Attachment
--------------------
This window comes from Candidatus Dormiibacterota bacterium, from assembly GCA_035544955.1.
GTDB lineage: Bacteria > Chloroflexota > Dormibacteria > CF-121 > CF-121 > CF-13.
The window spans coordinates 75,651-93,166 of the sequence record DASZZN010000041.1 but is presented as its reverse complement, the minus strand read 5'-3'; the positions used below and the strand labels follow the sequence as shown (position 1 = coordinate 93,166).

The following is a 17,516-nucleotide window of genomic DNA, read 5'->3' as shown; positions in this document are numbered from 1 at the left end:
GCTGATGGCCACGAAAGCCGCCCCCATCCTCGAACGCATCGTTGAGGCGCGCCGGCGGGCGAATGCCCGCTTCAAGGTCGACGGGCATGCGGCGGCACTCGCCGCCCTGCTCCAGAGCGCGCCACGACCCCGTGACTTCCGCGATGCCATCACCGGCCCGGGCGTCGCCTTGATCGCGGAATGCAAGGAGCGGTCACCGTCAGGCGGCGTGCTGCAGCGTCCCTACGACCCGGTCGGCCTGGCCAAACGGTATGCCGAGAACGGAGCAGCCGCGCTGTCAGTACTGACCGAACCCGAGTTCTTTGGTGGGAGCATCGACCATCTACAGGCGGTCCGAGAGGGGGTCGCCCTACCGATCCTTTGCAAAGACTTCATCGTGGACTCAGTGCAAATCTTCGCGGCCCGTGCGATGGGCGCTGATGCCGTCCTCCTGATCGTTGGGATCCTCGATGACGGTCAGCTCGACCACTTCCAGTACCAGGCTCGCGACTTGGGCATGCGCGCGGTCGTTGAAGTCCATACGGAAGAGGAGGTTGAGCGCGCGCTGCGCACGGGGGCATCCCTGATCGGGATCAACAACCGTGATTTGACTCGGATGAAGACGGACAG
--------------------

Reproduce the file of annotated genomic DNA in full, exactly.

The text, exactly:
This window comes from Candidatus Dormiibacterota bacterium, from assembly GCA_035544955.1.
GTDB lineage: Bacteria > Chloroflexota > Dormibacteria > CF-121 > CF-121 > CF-13.
The window spans coordinates 75,651-93,166 of the sequence record DASZZN010000041.1 but is presented as its reverse complement, the minus strand read 5'-3'; the positions used below and the strand labels follow the sequence as shown (position 1 = coordinate 93,166).

The following is a 17,516-nucleotide window of genomic DNA, read 5'->3' as shown; positions in this document are numbered from 1 at the left end:
GCTGATGGCCACGAAAGCCGCCCCCATCCTCGAACGCATCGTTGAGGCGCGCCGGCGGGCGAATGCCCGCTTCAAGGTCGACGGGCATGCGGCGGCACTCGCCGCCCTGCTCCAGAGCGCGCCACGACCCCGTGACTTCCGCGATGCCATCACCGGCCCGGGCGTCGCCTTGATCGCGGAATGCAAGGAGCGGTCACCGTCAGGCGGCGTGCTGCAGCGTCCCTACGACCCGGTCGGCCTGGCCAAACGGTATGCCGAGAACGGAGCAGCCGCGCTGTCAGTACTGACCGAACCCGAGTTCTTTGGTGGGAGCATCGACCATCTACAGGCGGTCCGAGAGGGGGTCGCCCTACCGATCCTTTGCAAAGACTTCATCGTGGACTCAGTGCAAATCTTCGCGGCCCGTGCGATGGGCGCTGATGCCGTCCTCCTGATCGTTGGGATCCTCGATGACGGTCAGCTCGACCACTTCCAGTACCAGGCTCGCGACTTGGGCATGCGCGCGGTCGTTGAAGTCCATACGGAAGAGGAGGTTGAGCGCGCGCTGCGCACGGGGGCATCCCTGATCGGGATCAACAACCGTGATTTGACTCGGATGAAGACGGACAG